keek

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See also: kè-e̍k

English[edit]

Etymology[edit]

From Middle English kyken, kiken, keken(to look, peep), possibly from Middle Dutch kiken or Middle Low German kīken(to look, peep), from Old Saxon *kīkan(to look), from Proto-Germanic *kīkaną(to look). Cognate with Dutch kijken(to look), German Low German kieken(to look), Estonian kiikama(to look, to peek), German kucken, gucken(to look), Danish kigge, kikke(to look, peep), Swedish kika(to peep, peek, keek, pry), Icelandic kíkja(to look, check). Perhaps related to kick.

The words peek, keek and peep were used more or less synonymously in the 14th and 15th centuries.

Pronunciation[edit]

Verb[edit]

keek ‎(third-person singular simple present keeks, present participle keeking, simple past and past participle keeked)

  1. To peek; peep.
    The man keeked over the fence.

Noun[edit]

keek ‎(plural keeks)

  1. A look, especially a quick one; a peek.

Related terms[edit]

References[edit]

  • keek” in Dictionary.com Unabridged, v1.0.1, Lexico Publishing Group, 2006.
  • keek” in Douglas Harper, Online Etymology Dictionary (2001).

Dutch[edit]

Pronunciation[edit]

Verb[edit]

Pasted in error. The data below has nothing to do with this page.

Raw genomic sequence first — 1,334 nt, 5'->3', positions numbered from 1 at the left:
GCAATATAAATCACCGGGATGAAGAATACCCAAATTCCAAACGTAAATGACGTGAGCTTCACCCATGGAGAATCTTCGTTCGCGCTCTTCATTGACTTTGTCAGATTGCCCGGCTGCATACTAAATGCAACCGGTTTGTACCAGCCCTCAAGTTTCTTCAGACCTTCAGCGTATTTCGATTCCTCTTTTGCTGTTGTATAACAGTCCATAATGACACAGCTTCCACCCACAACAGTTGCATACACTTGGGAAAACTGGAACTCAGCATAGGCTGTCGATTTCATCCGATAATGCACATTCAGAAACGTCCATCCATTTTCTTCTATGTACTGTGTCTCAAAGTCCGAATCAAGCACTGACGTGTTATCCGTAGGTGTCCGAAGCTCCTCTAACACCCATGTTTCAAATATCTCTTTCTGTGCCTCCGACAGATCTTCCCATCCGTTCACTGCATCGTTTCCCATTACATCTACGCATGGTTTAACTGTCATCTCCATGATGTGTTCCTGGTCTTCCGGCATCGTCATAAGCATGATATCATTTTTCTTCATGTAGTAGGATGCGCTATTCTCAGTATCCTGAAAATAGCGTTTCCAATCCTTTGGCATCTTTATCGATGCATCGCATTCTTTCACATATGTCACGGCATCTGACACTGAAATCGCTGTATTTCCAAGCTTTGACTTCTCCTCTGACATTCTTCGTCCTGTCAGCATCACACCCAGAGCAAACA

keek

  1. singular past indicative of kijken

Anagrams[edit]


Scots[edit]

Etymology 1[edit]

Possibly from Middle English kiken.

Verb[edit]

keek ‎(third-person singular present keeks, present participle keekin, past keeked, past participle keeked)

  1. To have a quick look or peek.
  2. To tilt or lean back.
Related terms[edit]

Noun[edit]

keek ‎(plural keeks)

  1. A quick look or peek.

Etymology 2[edit]

EB1911 - Volume 01 - Page 001 - 1.svg This entry lacks etymological information. If you are familiar with the origin of this term, please add it to the page per etymology instructions. You can also discuss it at the Etymology scriptorium.

Noun[edit]

keek ‎(plural keeks)

  1. A cap made of linen worn around the head and neck.

References[edit]

  • keek” in Dictionary of the Scots Language, Scottish Language Dictionaries, Edinburgh"